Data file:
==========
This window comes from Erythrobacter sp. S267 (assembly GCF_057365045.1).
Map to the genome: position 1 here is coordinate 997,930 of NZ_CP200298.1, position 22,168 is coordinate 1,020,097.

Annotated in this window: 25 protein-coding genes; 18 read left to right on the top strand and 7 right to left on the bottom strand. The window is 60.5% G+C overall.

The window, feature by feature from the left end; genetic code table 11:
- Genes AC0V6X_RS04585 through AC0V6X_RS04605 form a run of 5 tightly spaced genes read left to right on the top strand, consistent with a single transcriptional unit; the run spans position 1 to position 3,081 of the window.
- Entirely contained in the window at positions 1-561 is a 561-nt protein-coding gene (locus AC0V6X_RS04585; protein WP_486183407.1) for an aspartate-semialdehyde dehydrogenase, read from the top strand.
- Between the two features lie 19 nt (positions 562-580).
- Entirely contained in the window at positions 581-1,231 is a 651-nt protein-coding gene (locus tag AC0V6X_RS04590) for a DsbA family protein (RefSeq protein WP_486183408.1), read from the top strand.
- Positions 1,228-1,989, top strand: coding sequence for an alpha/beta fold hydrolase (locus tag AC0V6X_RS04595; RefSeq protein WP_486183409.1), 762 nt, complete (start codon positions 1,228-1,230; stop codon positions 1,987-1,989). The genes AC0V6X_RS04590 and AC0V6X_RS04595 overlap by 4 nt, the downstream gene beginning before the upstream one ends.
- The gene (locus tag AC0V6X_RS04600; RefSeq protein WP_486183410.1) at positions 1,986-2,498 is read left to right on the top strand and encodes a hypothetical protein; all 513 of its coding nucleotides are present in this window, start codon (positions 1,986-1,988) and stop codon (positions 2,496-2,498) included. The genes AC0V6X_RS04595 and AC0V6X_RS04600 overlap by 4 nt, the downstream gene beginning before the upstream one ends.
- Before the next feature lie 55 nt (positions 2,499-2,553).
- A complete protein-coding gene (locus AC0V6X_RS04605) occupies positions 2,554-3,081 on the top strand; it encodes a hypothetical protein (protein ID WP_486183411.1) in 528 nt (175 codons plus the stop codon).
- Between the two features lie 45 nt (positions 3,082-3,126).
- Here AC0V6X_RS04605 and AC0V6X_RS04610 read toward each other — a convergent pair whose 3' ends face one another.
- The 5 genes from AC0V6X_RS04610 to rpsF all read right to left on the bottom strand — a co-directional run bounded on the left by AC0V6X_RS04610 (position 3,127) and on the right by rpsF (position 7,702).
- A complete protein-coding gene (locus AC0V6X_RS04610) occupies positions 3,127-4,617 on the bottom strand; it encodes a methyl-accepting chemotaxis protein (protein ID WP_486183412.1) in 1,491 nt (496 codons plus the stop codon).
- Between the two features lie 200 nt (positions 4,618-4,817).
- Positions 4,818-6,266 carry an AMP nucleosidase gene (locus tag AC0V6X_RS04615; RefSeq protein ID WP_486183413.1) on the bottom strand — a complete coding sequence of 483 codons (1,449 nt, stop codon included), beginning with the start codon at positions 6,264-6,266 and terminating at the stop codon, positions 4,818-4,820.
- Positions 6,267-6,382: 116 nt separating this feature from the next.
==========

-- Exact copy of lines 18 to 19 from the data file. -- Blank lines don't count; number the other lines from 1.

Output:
- Positions 4,818-6,266 carry an AMP nucleosidase gene (locus tag AC0V6X_RS04615; RefSeq protein ID WP_486183413.1) on the bottom strand — a complete coding sequence of 483 codons (1,449 nt, stop codon included), beginning with the start codon at positions 6,264-6,266 and terminating at the stop codon, positions 4,818-4,820.
- Positions 6,267-6,382: 116 nt separating this feature from the next.